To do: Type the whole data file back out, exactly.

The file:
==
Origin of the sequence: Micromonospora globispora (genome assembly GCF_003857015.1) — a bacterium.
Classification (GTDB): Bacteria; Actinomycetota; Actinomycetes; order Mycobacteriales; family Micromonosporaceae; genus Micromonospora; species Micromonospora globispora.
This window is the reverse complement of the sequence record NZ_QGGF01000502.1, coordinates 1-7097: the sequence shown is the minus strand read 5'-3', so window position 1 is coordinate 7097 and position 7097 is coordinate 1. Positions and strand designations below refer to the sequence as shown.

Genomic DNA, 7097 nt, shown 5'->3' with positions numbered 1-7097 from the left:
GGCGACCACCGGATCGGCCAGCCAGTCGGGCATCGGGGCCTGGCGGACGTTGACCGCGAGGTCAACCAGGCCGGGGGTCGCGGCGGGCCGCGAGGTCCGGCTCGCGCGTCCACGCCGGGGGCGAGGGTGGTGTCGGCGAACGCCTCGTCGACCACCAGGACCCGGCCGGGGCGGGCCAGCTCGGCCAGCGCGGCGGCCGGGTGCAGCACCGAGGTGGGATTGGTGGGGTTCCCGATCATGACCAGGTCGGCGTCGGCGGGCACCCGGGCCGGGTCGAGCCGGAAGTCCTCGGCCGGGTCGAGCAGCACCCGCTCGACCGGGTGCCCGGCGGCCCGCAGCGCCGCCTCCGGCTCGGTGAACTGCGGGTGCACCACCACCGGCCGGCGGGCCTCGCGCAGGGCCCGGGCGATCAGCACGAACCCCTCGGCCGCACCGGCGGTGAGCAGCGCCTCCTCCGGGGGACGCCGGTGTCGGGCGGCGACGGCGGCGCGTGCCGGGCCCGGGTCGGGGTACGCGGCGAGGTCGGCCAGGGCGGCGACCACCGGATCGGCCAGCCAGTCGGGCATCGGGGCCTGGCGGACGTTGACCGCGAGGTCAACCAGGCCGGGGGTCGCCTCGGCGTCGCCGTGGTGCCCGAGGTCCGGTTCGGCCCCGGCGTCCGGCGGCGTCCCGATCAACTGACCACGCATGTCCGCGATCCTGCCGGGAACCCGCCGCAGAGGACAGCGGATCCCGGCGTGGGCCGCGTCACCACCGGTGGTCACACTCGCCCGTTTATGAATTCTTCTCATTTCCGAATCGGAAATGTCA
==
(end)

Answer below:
Origin of the sequence: Micromonospora globispora (genome assembly GCF_003857015.1) — a bacterium.
Classification (GTDB): Bacteria; Actinomycetota; Actinomycetes; order Mycobacteriales; family Micromonosporaceae; genus Micromonospora; species Micromonospora globispora.
This window is the reverse complement of the sequence record NZ_QGGF01000502.1, coordinates 1-7097: the sequence shown is the minus strand read 5'-3', so window position 1 is coordinate 7097 and position 7097 is coordinate 1. Positions and strand designations below refer to the sequence as shown.

Genomic DNA, 7097 nt, shown 5'->3' with positions numbered 1-7097 from the left:
GGCGACCACCGGATCGGCCAGCCAGTCGGGCATCGGGGCCTGGCGGACGTTGACCGCGAGGTCAACCAGGCCGGGGGTCGCGGCGGGCCGCGAGGTCCGGCTCGCGCGTCCACGCCGGGGGCGAGGGTGGTGTCGGCGAACGCCTCGTCGACCACCAGGACCCGGCCGGGGCGGGCCAGCTCGGCCAGCGCGGCGGCCGGGTGCAGCACCGAGGTGGGATTGGTGGGGTTCCCGATCATGACCAGGTCGGCGTCGGCGGGCACCCGGGCCGGGTCGAGCCGGAAGTCCTCGGCCGGGTCGAGCAGCACCCGCTCGACCGGGTGCCCGGCGGCCCGCAGCGCCGCCTCCGGCTCGGTGAACTGCGGGTGCACCACCACCGGCCGGCGGGCCTCGCGCAGGGCCCGGGCGATCAGCACGAACCCCTCGGCCGCACCGGCGGTGAGCAGCGCCTCCTCCGGGGGACGCCGGTGTCGGGCGGCGACGGCGGCGCGTGCCGGGCCCGGGTCGGGGTACGCGGCGAGGTCGGCCAGGGCGGCGACCACCGGATCGGCCAGCCAGTCGGGCATCGGGGCCTGGCGGACGTTGACCGCGAGGTCAACCAGGCCGGGGGTCGCCTCGGCGTCGCCGTGGTGCCCGAGGTCCGGTTCGGCCCCGGCGTCCGGCGGCGTCCCGATCAACTGACCACGCATGTCCGCGATCCTGCCGGGAACCCGCCGCAGAGGACAGCGGATCCCGGCGTGGGCCGCGTCACCACCGGTGGTCACACTCGCCCGTTTATGAATTCTTCTCATTTCCGAATCGGAAATGTCA